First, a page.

Spreaders come in all sizes, from 6 feet wide to over 20 feet wide for larger tractors. They don’t consume much horsepower, so any tractor with a PTO can run them. They come in both a towable design and a 3-point connection. The advantage of the 3-point connection is that they can be lifted over obstacles, such as windrows, and are easier to transport. The disadvantage of the 3-point connection is that some tractors may not be able to lift them.
Some rakes can be used as hay tedders with varying degrees of success. Wheeled rakes can flip a windrow or fluff up hay spread across the field, but they tend to leave clumps of hay that don’t dry well.
Certain types of machines are specifically designed to convert between raking and tedding. In most cases, however, switching from one to the other takes a lot of effort, which costs precious time, usually when you don’t have it.
The rake design for use as a hay tedder is a belt rake. It only takes a few seconds to switch from a rake to a tedder with this machine, and they do spread the hay evenly, just like a tedder should.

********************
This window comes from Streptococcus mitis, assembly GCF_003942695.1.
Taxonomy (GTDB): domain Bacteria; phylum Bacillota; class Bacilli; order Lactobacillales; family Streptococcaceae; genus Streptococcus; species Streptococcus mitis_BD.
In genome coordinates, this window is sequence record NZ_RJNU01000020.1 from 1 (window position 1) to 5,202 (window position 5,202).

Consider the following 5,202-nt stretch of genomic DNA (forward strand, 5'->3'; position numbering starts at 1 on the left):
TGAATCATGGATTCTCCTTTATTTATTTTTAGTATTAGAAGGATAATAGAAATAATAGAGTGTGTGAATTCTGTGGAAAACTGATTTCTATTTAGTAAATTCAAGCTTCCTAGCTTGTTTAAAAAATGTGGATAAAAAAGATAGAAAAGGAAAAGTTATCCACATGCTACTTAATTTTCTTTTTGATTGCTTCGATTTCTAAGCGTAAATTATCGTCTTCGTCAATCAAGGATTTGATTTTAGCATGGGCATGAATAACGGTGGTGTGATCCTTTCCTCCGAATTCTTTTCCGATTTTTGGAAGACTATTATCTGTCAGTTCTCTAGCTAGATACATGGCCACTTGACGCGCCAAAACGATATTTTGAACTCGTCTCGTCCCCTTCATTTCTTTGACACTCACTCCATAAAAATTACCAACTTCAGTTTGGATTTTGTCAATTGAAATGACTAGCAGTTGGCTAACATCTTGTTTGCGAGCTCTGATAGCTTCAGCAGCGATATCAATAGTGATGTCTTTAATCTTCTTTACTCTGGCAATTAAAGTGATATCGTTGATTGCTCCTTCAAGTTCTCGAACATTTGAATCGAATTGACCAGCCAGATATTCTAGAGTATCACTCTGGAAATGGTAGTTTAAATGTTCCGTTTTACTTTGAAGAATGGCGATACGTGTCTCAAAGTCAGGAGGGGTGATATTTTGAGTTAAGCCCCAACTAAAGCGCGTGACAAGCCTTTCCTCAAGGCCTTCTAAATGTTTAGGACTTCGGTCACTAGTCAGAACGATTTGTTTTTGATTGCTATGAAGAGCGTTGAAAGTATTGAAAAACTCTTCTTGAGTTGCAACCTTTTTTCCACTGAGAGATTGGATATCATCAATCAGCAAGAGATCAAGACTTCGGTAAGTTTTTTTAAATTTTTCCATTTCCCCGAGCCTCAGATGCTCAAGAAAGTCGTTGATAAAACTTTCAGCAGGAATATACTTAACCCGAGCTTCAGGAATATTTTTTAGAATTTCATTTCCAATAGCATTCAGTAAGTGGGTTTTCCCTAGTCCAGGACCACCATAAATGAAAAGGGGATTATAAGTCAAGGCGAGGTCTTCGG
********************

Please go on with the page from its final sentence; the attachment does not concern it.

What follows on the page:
If you don’t want to buy a separate tedder, a belt rake is a good option.
Choosing the right hay rake
To bale hay, it must be raked into windrows. There is an opinion that hay can be baled directly from a swath or windrow created by a mower, but this is a misconception. There are several reasons why this option would not work.
- In most climates, hay will not dry well unless it is fluffed or turned with a tedder or rake.
- The path left by the mower is usually not conducive to picking up the hay, resulting in a lot of hay being missed.
- It is usually possible to rake at least two mower windrows into one windrow for baling, resulting in fewer passes through the field with the baler and better, denser bales.
There is a wide variety of rakes to choose from. Different rake styles seem to be preferred in different parts of the country.
The four best known styles are wheel rakes, parallel bar rakes, rotary rakes, and band rakes.
Wheeled rakes are simple machines that require minimal adjustments for proper operation. The economical travel drive simplifies operation and reduces costs.